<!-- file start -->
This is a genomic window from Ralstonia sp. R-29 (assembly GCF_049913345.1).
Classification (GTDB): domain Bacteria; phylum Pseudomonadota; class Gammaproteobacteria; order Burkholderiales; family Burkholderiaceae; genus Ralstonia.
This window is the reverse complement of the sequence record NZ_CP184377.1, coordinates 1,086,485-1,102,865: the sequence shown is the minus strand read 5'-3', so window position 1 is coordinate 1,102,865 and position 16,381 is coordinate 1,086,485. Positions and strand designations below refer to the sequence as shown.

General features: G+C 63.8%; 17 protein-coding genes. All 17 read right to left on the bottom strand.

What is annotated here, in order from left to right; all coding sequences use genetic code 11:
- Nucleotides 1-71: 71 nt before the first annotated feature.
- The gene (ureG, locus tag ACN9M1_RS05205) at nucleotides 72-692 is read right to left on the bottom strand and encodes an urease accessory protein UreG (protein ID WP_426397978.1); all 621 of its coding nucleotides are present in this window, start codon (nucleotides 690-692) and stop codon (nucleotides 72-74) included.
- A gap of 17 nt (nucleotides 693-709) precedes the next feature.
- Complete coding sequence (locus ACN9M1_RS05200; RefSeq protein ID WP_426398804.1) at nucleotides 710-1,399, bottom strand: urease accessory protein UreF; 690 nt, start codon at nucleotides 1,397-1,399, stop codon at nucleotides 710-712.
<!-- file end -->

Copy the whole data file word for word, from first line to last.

This is a genomic window from Ralstonia sp. R-29 (assembly GCF_049913345.1).
Classification (GTDB): domain Bacteria; phylum Pseudomonadota; class Gammaproteobacteria; order Burkholderiales; family Burkholderiaceae; genus Ralstonia.
This window is the reverse complement of the sequence record NZ_CP184377.1, coordinates 1,086,485-1,102,865: the sequence shown is the minus strand read 5'-3', so window position 1 is coordinate 1,102,865 and position 16,381 is coordinate 1,086,485. Positions and strand designations below refer to the sequence as shown.

General features: G+C 63.8%; 17 protein-coding genes. All 17 read right to left on the bottom strand.

What is annotated here, in order from left to right; all coding sequences use genetic code 11:
- Nucleotides 1-71: 71 nt before the first annotated feature.
- The gene (ureG, locus tag ACN9M1_RS05205) at nucleotides 72-692 is read right to left on the bottom strand and encodes an urease accessory protein UreG (protein ID WP_426397978.1); all 621 of its coding nucleotides are present in this window, start codon (nucleotides 690-692) and stop codon (nucleotides 72-74) included.
- A gap of 17 nt (nucleotides 693-709) precedes the next feature.
- Complete coding sequence (locus ACN9M1_RS05200; RefSeq protein ID WP_426398804.1) at nucleotides 710-1,399, bottom strand: urease accessory protein UreF; 690 nt, start codon at nucleotides 1,397-1,399, stop codon at nucleotides 710-712.